For each tutorial weve specified that you use
a particular set of sounds, and its easy to
hear how differently things can turn out just
load the EXS24 or HALion Sonic SE with a
different kit after youve programmed the
beat. Sometimes the results will be
interesting (for example, the Goa Remix kit
makes a surprisingly cool substitute for the
EXS 808 one), but more often than not they
will be less than satisfying.
Trying to make a particular style of beat
without the right sounds is often frustrating,
14 / Computer Music special

and it takes time to learn what kinds of

sounds work in any particular context. It can
be tempting for new producers to always pick
the biggest, baddest-sounding sample or kit,
and then make it sound even more extreme
by heavily processing
it in ill-advised ways. If
you find yourself
falling into this trap,
practice your beat
programming with
the pre-programmed
kits from sample
packs or your DAWs
included library. These will offer a sonic
consistency that makes it easier to
concentrate on learning how to use each
sound and the tricks that you can achieve
with variations in velocity and timing.

Once youve got to grips with creating

beats using preset kits, you can take things to
the next level by selecting each sound
individually and processing it. Get your hands
on high-quality versions of tracks that you

Practice your beat programming

with the pre-programmed kits
from sample packs
consider to have decent beats preferably
ones where the beat plays on its own during
the intro or outro and load them into your
DAW, where you can loop the relevant
sections and study them more easily.

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Sampled beats
Working with
sampled loops is an
effective and fun way
to produce beats
but only if you know
how to step beyond
the obvious

16 / Computer Music special

Using prefab drum loops to quickly make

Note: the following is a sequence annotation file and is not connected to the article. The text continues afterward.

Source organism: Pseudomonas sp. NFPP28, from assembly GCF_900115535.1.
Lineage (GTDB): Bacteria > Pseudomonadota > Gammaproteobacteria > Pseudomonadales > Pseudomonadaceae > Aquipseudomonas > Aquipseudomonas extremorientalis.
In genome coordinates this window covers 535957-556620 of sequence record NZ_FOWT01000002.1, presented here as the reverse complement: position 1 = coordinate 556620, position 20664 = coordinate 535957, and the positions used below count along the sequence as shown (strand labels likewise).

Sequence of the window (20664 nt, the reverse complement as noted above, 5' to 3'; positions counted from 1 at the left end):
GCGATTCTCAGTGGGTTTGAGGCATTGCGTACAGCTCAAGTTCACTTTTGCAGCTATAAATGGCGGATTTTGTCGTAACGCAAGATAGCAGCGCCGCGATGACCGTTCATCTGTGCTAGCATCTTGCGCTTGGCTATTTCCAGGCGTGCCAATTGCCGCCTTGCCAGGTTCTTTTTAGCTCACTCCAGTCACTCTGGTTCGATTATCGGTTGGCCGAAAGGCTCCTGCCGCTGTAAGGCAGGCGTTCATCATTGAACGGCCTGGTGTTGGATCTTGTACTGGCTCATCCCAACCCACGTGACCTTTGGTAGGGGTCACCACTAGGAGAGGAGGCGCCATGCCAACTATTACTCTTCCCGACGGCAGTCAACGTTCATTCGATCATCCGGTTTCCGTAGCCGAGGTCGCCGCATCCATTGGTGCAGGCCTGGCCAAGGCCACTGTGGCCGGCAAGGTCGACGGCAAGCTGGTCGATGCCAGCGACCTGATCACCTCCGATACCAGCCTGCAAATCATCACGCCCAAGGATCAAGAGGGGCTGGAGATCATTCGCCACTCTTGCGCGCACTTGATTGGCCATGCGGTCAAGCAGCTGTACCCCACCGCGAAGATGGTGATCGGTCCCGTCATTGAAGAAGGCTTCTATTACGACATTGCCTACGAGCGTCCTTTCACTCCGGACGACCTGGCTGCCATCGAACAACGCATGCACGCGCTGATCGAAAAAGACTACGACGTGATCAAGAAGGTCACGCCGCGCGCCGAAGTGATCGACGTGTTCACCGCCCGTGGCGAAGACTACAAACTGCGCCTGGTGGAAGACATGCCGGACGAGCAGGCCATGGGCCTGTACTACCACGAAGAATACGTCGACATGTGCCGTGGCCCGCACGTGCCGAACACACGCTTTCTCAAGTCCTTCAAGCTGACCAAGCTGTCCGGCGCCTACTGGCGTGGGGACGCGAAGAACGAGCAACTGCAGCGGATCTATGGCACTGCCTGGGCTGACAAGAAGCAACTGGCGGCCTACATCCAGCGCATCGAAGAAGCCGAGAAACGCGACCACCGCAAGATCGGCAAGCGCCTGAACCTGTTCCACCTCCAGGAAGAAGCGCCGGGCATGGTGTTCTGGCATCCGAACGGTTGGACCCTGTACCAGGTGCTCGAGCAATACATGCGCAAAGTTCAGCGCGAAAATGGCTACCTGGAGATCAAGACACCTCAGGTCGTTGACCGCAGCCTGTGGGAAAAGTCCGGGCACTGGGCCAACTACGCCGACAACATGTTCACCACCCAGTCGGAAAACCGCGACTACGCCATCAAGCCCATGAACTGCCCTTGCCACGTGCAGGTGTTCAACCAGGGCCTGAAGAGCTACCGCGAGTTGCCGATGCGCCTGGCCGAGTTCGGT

beats is probably one of the first things
that you did upon coming face to face with a
DAW for the first time. Its a quick, easy and
fun way to make music, particularly for
beginners, though thats not to say that it
cant also be a creatively valid and rewarding
technique you just have to look at hip-hop, a
genre that began with DJs creating extended,
looping drum solos by using two turntables
and two copies of the same record, to see just
how innovative and exciting loop-based
music production can be. DAWs are hugely
powerful audio editing tools, and by fully
exploiting them, we can turn loops into
flexible musical building blocks that offer
endless scope and potential.
Not all loops will sit together perfectly,
because of differences in timing and/or tuning.
Thankfully, both of these issues can be resolved

pretty easily with the advanced timestretching

and pitchshifting trickery that todays music
software is capable of.
Ironically, to get the most out of loops, it
really helps to have a good understanding of
how beats are programmed from scratch: if you
dont know how to construct the kind of
rhythms you want to create, or have a grasp of
how swing works, say, youre going to be limited
to making only the most basic of alterations to
your loops.
In these walkthroughs well show you how to
slice, fade, rearrange, layer, timestretch, EQ and
pitchshift loops to create new rhythms and
create fuller, more satisfying beats. Combine
these techniques with the advice in Drum
Programming Essentials on p7 and youll be fully
tooled up with the beat-sculpting skills required
you to make your biggest, baddest-sounding
drum tracks yet.

sampled beats <

> Step by step

1. Basic beat-slicing in Logic Pro



Create a new project with an audio track, and click the Apple
Loops button at the top right-hand corner of the interface to bring
up Logics Loop Browser. Near the top left-hand corner of the matrix of
search filters is a button that reads All Drums. Click it to filter the view
down to just drum loops.

Press Enter to select Import, and the loop will appear on the audio
track. Drag over bars 1 and 2 in the ruler above the arrangement to
activate Cycle mode and press Play on the transport bar to play the
loop back. Because were working with an Apple Loop, itll
automatically change its tempo to match the project.

We can change the rhythm of the beat quickly and easily by slicing
the loop. Click the Apple Loops button again to hide the menu,
then click the left-click Tool menu and select the Scissors tool. Now
you can slice the audio by clicking it. Zoom in so that you can see the
waveform more clearly.

Scroll down to House Grounded Beat 01 and drag it onto the

audio track. A window will pop up, asking if youd like to import the
loops tempo information. In this case it doesnt matter whether we do
this or not: this Apple Loop doesnt have any tempo variation, and its
tempo is 120bpm, which is the same as the project.

As the beat plays back, double-click the Tempo field, type in

135bpm and press Enter. Youll hear that Logic switches to the
new tempo, but unlike speeding up a tape or turntable, the beats pitch
remains the same, because its being timestretched rather than
resampled see A Change of Pace on p20 for more on this.